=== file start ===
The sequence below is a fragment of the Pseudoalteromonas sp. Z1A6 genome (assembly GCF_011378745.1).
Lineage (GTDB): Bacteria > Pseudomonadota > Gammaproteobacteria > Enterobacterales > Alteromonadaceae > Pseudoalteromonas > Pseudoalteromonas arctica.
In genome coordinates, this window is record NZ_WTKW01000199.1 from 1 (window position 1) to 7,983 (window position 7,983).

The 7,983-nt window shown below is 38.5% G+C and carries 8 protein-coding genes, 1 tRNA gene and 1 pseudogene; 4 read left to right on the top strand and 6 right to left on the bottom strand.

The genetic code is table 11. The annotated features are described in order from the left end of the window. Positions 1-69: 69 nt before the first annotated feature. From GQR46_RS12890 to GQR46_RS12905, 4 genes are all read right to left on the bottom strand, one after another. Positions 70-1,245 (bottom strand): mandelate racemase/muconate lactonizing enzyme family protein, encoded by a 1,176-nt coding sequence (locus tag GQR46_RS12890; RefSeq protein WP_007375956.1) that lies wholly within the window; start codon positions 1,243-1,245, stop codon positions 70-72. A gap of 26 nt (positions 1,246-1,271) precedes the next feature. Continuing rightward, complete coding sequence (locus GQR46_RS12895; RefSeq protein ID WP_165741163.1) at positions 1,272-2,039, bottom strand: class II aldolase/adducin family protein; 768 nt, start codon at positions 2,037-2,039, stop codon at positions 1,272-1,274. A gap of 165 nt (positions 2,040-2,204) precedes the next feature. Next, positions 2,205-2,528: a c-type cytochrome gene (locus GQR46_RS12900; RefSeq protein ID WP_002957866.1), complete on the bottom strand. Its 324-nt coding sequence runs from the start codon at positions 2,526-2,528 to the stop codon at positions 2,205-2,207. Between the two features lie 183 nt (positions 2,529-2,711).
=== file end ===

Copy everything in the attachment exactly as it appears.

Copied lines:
The sequence below is a fragment of the Pseudoalteromonas sp. Z1A6 genome (assembly GCF_011378745.1).
Lineage (GTDB): Bacteria > Pseudomonadota > Gammaproteobacteria > Enterobacterales > Alteromonadaceae > Pseudoalteromonas > Pseudoalteromonas arctica.
In genome coordinates, this window is record NZ_WTKW01000199.1 from 1 (window position 1) to 7,983 (window position 7,983).

The 7,983-nt window shown below is 38.5% G+C and carries 8 protein-coding genes, 1 tRNA gene and 1 pseudogene; 4 read left to right on the top strand and 6 right to left on the bottom strand.

The genetic code is table 11. The annotated features are described in order from the left end of the window. Positions 1-69: 69 nt before the first annotated feature. From GQR46_RS12890 to GQR46_RS12905, 4 genes are all read right to left on the bottom strand, one after another. Positions 70-1,245 (bottom strand): mandelate racemase/muconate lactonizing enzyme family protein, encoded by a 1,176-nt coding sequence (locus tag GQR46_RS12890; RefSeq protein WP_007375956.1) that lies wholly within the window; start codon positions 1,243-1,245, stop codon positions 70-72. A gap of 26 nt (positions 1,246-1,271) precedes the next feature. Continuing rightward, complete coding sequence (locus GQR46_RS12895; RefSeq protein ID WP_165741163.1) at positions 1,272-2,039, bottom strand: class II aldolase/adducin family protein; 768 nt, start codon at positions 2,037-2,039, stop codon at positions 1,272-1,274. A gap of 165 nt (positions 2,040-2,204) precedes the next feature. Next, positions 2,205-2,528: a c-type cytochrome gene (locus GQR46_RS12900; RefSeq protein ID WP_002957866.1), complete on the bottom strand. Its 324-nt coding sequence runs from the start codon at positions 2,526-2,528 to the stop codon at positions 2,205-2,207. Between the two features lie 183 nt (positions 2,529-2,711).